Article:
5

I remember reading (at the time when it was current) in a hobbyist magazine about a ZX Spectrum modification to map RAM into ROM (not unusual), and implementing CP/M for it. The author ended the article with the sentence (approximately) "And now you can use CP/M (the cassette tape version) and its rich amount of software, but of course, you will use it up to its full potential if you invest into a floppy drive".

The question is: was there a (home) CP/M variant using cassette tapes, was it in any way standardized (even if unofficially), and how widespread was it?

Unfortunately, I do not remember which computer was provided as an example of "widespread use of existing CP/M floppyless variant", perhaps Sharp MZ-700?.

  • 2
    A comment not an answer, since I'm really not sure. I know that CP/M does support tape drives, BDOS has syscalls specifically for explicitly loading and saving to/from sequential access media like magnetic tapes and papertapes. No idea how to use it though, it's been ages since I have used CP/M and I only ever used disks with it. – Wilson Apr 18 '18 at 15:05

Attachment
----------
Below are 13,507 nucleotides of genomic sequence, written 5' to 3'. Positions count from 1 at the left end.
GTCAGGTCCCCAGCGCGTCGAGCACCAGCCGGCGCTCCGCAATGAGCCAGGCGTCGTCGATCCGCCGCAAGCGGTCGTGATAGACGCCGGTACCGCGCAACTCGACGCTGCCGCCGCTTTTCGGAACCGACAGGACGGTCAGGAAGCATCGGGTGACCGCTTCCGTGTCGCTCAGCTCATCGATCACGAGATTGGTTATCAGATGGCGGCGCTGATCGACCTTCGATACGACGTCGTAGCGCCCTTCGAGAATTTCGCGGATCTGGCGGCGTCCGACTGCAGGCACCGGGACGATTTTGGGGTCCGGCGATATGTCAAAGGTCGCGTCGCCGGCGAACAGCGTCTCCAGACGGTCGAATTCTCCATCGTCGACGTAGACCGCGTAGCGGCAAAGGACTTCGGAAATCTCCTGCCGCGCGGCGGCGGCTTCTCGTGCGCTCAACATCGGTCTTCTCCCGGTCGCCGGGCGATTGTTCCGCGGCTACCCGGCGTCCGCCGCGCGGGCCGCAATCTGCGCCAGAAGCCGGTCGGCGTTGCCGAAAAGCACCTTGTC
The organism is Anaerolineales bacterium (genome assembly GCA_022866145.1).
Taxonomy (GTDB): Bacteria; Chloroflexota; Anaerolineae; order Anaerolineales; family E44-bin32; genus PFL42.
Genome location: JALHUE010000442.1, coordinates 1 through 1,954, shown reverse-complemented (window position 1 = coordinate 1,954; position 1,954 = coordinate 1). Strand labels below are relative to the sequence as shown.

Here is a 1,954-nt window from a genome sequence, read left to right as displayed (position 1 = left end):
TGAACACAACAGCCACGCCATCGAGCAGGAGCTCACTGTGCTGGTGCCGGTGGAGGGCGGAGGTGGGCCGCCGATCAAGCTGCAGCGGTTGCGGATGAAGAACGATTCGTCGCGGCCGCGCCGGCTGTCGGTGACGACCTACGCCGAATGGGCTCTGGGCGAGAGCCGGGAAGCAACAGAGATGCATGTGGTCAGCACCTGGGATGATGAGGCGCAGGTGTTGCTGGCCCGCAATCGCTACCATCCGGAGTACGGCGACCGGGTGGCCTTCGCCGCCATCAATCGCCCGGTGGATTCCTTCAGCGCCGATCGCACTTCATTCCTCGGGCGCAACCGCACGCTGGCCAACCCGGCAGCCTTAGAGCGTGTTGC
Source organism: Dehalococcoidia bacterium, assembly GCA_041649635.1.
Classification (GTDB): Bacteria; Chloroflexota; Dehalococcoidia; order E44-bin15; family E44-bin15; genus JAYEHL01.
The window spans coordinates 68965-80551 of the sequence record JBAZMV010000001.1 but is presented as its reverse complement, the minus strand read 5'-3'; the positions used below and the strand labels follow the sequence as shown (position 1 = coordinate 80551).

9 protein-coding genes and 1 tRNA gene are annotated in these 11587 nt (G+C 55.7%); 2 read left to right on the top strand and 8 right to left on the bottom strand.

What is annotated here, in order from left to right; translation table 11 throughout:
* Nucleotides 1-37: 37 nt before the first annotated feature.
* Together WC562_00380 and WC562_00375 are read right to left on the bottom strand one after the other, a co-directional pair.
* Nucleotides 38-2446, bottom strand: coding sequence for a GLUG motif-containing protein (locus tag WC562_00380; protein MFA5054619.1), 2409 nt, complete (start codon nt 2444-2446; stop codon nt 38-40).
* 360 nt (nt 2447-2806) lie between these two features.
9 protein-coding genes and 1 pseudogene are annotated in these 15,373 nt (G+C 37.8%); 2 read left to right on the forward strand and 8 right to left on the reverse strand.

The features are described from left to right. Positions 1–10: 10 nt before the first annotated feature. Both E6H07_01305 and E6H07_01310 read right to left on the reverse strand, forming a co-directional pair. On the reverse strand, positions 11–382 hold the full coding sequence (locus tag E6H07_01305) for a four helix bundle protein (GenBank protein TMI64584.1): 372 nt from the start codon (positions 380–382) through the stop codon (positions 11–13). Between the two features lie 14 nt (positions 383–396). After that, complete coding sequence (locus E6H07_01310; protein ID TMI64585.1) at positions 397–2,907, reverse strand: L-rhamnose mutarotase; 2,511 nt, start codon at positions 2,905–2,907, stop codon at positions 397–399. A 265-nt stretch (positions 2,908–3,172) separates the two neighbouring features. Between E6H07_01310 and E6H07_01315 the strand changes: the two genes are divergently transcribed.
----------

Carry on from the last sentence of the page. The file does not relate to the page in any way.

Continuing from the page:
• Are you really looking for a CP/M that loads from tape? I would not know any - CP/M for the Epson PX-8, for example, which had a microcassette drive, was loaded from ROM (so it fits you "floppyless computer" request), but I don't know of a computer that loaded CP/M from tape. – tofro Apr 18 '18 at 16:09
  • 1
    @wilson The CP/M implementations I know would assume the tape drive to have a serial interface (the PUN: and RDR: devices), and not the simple tape drive technologies home computers used. – tofro Apr 18 '18 at 16:34
  • CP/M was available commercially for the ZX Spectrum +3, which has that paging functionality built-in. No attempt was made to offer it to +2a owners, which is the exact same hardware, same ROMs, but no drive. So Locomotive Software (also known for the CPC's firmware) certainty didn't think it was a workable environment, even when more sales for no extra work was a potential outcome. – Tommy Apr 18 '18 at 19:31
  • 1
    @RuiFRibeiro Yes. Although CP/M does not need 80 columns, a lot of application do. The implementation I've seen had 64 columns and kept overwriting the last column for position ≥64. – Radovan Garabík Apr 23 '18 at 11:26
5

There were quite some diskless computers that could run CP/M from ROM (notable examples the Epson PX-8 and similar), but those computers booted CP/M from ROM instead of tape (even if the PX-8 had a microcassette drive. But that could only be used to store data). With regards to mass storage, the PX-8 would fit your definition - It doesn't have floppies or hard drives, storage is ROM and RAM (a floppy drive could be had as an option, though). Interestingly, both the optional external RAM disk and the floppy drives used their own CPUs.